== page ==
FTP Notes

FTP Notes

This article is for intermediate computer users who are new to the FTP protocol and need to copy files to or from a server on the internet.

FTP (File-Transfer-Protocol) is a way for you to copy files from one computer to another over a network such as the internet. This is usually done for copying files from your PC to a server for publishing websites. Some people use this as a method for distributing software from a server.

There is a "hard" way and the easy way to FTP files.

FTP the "Hard" Way
FTP may be done from a command prompt. It is good to learn to do it this way first because you may find yourself in a situation where you can't install a nice graphical FTP client program but still need to FTP something. It is also beneficial to learn the "hard" way first because it will help make some parts of a graphical FTP program understandable.

The way to connect your PC to an FTP server is to go to a command prompt and take a known FTP address and type:
ftp someservername
After typing that in at a command prompt, you will be asked for a username and password. For the example above, you can use the username: anonymous and just hit the enter-key for the password. Many FTP sites will have a public area where you may use the special username anonymous to get in; these can be fun to explore. If you are publishing your website, you will receive a username and password to use from your service provider.

Once you are logged in, there are two directory locations you should be aware of. There is the working directory of your system and the working directory of the server you connected to. It is important to be aware of these two directories because this is where files are either coming from or being copied to.

You can take a look around on the server by typing DIR to list files and folders in the current working-directory on the server. FTP commands may be typed in upper or lower-case.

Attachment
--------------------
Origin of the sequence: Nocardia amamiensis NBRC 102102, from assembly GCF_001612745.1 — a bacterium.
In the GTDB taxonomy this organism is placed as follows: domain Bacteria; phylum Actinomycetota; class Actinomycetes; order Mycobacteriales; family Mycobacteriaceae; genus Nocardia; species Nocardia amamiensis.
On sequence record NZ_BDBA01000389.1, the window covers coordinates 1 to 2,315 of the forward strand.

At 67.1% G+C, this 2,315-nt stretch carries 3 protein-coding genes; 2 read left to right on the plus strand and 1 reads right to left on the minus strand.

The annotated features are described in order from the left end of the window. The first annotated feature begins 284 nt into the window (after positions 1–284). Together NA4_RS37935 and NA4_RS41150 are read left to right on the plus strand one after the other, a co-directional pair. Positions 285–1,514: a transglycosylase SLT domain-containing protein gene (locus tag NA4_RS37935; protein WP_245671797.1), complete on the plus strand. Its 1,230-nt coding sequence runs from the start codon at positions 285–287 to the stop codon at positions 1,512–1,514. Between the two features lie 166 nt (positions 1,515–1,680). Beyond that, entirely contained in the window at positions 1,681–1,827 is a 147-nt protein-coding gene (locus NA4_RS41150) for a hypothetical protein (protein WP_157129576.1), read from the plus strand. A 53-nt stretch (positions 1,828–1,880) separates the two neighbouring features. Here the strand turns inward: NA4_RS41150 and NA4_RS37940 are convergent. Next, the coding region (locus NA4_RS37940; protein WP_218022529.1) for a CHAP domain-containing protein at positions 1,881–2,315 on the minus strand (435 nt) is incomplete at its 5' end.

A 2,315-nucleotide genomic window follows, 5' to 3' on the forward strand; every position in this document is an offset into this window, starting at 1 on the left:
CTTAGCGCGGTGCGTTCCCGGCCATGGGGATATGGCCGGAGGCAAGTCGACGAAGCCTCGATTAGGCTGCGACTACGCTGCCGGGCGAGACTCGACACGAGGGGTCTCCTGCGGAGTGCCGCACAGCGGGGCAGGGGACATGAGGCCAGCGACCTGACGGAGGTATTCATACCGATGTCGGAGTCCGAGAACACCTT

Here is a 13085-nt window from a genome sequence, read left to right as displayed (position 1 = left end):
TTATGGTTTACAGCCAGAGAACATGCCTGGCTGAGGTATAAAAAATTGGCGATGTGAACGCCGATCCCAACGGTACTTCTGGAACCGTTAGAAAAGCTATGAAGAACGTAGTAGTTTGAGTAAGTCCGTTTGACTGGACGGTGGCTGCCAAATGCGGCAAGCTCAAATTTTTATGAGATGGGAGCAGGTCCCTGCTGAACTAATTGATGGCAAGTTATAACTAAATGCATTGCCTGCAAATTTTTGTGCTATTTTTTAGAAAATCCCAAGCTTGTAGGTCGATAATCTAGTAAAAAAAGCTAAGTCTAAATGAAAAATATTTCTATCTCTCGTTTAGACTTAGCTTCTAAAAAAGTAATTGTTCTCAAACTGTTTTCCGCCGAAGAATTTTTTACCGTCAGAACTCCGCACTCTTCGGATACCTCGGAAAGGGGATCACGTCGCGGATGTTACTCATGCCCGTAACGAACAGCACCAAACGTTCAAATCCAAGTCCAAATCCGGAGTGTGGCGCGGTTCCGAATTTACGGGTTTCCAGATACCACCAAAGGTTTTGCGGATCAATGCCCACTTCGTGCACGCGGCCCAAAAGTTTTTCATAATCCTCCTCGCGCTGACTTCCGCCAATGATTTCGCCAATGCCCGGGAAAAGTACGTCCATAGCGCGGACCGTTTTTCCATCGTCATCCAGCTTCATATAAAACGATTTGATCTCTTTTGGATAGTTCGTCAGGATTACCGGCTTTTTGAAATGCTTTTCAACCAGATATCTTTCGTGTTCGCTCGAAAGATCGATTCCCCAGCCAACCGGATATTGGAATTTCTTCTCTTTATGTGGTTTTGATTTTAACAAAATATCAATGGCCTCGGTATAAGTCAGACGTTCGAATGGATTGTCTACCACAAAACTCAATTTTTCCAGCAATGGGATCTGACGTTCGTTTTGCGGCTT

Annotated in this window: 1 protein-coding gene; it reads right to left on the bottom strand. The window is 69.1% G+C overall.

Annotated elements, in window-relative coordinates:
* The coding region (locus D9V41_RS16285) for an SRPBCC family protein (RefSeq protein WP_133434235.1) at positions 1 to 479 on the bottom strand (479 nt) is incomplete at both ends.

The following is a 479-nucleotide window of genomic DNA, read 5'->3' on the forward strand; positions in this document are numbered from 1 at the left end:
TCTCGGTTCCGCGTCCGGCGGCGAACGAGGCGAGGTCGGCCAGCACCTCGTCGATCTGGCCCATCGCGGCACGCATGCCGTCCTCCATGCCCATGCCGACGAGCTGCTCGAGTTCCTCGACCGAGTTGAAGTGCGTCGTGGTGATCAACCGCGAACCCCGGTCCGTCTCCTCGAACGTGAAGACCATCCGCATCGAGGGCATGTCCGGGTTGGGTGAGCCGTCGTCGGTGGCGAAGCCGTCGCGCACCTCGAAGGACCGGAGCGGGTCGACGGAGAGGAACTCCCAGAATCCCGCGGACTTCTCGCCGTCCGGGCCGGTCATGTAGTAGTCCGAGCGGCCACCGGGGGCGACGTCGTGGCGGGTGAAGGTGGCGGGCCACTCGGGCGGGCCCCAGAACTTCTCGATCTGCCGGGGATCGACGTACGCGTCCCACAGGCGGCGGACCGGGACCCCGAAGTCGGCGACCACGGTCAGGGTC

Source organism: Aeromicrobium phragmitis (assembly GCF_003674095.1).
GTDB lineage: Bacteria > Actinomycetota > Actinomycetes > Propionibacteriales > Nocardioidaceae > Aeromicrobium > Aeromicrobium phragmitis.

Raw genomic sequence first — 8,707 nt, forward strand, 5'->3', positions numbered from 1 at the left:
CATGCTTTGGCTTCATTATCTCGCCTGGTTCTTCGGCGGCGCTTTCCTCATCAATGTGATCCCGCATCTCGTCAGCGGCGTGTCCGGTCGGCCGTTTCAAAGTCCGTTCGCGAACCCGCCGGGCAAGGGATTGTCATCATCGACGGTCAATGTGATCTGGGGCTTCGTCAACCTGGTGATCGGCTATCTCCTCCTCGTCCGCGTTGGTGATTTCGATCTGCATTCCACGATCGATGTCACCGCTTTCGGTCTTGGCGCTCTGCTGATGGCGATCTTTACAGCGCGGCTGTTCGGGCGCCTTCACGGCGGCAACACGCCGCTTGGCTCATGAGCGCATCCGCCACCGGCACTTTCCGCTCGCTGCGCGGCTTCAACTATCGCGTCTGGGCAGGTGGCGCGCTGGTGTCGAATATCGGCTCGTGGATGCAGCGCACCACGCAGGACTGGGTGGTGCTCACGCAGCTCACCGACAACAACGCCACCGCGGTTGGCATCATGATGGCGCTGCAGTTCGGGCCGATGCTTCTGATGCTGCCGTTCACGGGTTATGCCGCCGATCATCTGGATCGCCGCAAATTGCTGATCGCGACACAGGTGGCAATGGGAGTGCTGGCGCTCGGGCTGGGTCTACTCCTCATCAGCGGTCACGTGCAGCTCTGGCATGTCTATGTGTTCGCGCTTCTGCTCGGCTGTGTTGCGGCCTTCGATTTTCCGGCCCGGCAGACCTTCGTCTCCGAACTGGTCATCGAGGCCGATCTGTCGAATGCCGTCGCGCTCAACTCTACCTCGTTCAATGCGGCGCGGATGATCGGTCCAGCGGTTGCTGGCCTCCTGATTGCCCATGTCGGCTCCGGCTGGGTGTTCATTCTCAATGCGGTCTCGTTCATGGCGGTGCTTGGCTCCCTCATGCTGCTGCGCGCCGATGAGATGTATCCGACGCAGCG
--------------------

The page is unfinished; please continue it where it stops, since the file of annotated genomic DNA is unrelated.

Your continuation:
Your working directory on your PC is initially set to whatever directory you ran the FTP command from at the command prompt. So, for best results, after bringing up a command prompt, immediately change your directory to a comfortable local working directory then do your FTP command. You may also use the LCD command in the client program to change your current working directory or drive.

You may change the working directory you are using on the server by using the CD command. If you are connected to an anonymous FTP server, the first directory to go to is the pub directory; beyond that, you may find more directories and files. After using the CD command, type in the DIR command to take a look around to see what changed.
cd pub

After setting your working-directories on your PC and on the server, there are the GET and PUT commands to copy files. Type GET followed by a space and the filename to copy from the server or type PUT followed by a space and the filename to copy a file to the server. type:
get somefilename
to copy a file from the server or:
put somefilename
to copy a file to the server. If you logged in anonymously, you will not be able to copy to the server.

Read This! :)
My main reason for writing this article is to help you understand the difference between ASCII and BINARY file transfers. Before you do your GET or PUT commands, be sure to either type in ASC for ASCII or BIN for BINARY. ASC is for transfering plain text files that you can open up comfortably in programs like Notepad. Examples of ASCII files are: html files and txt files. BIN is for copying everything else like MSWord documents, pictures, software, etc. Type ASC or BIN once and all subsequent file transfers will use that transfer mode. Be sure to change it when appropriate.

More Detail (feel free to skip this paragraph - just be sure to use BIN and ASC correctly before using GET or PUT): BINARY transfer mode sends an exact copy of the file. ASCII transfer mode will cause the FTP software to inject the correct end-of-line characters as approprate for the server system and your PC. (Some operating systems use 1 byte end-of-line indicators and other operating systems use 2 byte end-of-line indicators. There are other issues that the ASCII transfer mode helps out with when you are transferring text files. Using the ASCII transfer mode will get your text files written correctly.

To get more help in the FTP program, type: HELP

To get out of the command-line FTP program type: QUIT

Other interesting commands are: MGET (copy many files from the server), MPUT, PROMPT (works with mget/mput -- turns off interactive prompting), HASH (show a file-transfer progress meter).

FTP the easy way
If you are using MS Windows, do a Google search for "FileZilla". This free program uses the same concepts as above, but lets you drag and drop files around. It will allow you to easily copy entire directories by drag-and-drop and will even automatically copy complex directory trees.

While its good to understand the difference between BINARY and ASCII file transfers as discussed above, FileZilla is set by default to automatically pick the correct transfer mode.